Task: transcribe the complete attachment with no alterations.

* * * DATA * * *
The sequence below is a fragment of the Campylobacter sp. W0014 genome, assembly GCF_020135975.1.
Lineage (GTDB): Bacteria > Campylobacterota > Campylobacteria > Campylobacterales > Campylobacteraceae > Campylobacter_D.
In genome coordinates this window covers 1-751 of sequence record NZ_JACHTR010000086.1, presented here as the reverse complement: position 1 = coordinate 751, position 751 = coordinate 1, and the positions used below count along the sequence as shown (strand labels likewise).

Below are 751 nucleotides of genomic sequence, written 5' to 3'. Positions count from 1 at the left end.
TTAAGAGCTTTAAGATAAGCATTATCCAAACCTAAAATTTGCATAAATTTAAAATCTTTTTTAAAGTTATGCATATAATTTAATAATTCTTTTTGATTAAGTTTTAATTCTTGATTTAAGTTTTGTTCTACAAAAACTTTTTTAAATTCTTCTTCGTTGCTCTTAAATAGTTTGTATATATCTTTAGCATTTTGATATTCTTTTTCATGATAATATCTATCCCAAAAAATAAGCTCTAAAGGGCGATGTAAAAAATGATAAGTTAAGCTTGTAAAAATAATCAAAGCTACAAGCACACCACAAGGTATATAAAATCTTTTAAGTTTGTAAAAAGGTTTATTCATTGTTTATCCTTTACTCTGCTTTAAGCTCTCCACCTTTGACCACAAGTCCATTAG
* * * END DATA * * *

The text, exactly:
The sequence below is a fragment of the Campylobacter sp. W0014 genome, assembly GCF_020135975.1.
Lineage (GTDB): Bacteria > Campylobacterota > Campylobacteria > Campylobacterales > Campylobacteraceae > Campylobacter_D.
In genome coordinates this window covers 1-751 of sequence record NZ_JACHTR010000086.1, presented here as the reverse complement: position 1 = coordinate 751, position 751 = coordinate 1, and the positions used below count along the sequence as shown (strand labels likewise).

Below are 751 nucleotides of genomic sequence, written 5' to 3'. Positions count from 1 at the left end.
TTAAGAGCTTTAAGATAAGCATTATCCAAACCTAAAATTTGCATAAATTTAAAATCTTTTTTAAAGTTATGCATATAATTTAATAATTCTTTTTGATTAAGTTTTAATTCTTGATTTAAGTTTTGTTCTACAAAAACTTTTTTAAATTCTTCTTCGTTGCTCTTAAATAGTTTGTATATATCTTTAGCATTTTGATATTCTTTTTCATGATAATATCTATCCCAAAAAATAAGCTCTAAAGGGCGATGTAAAAAATGATAAGTTAAGCTTGTAAAAATAATCAAAGCTACAAGCACACCACAAGGTATATAAAATCTTTTAAGTTTGTAAAAAGGTTTATTCATTGTTTATCCTTTACTCTGCTTTAAGCTCTCCACCTTTGACCACAAGTCCATTAG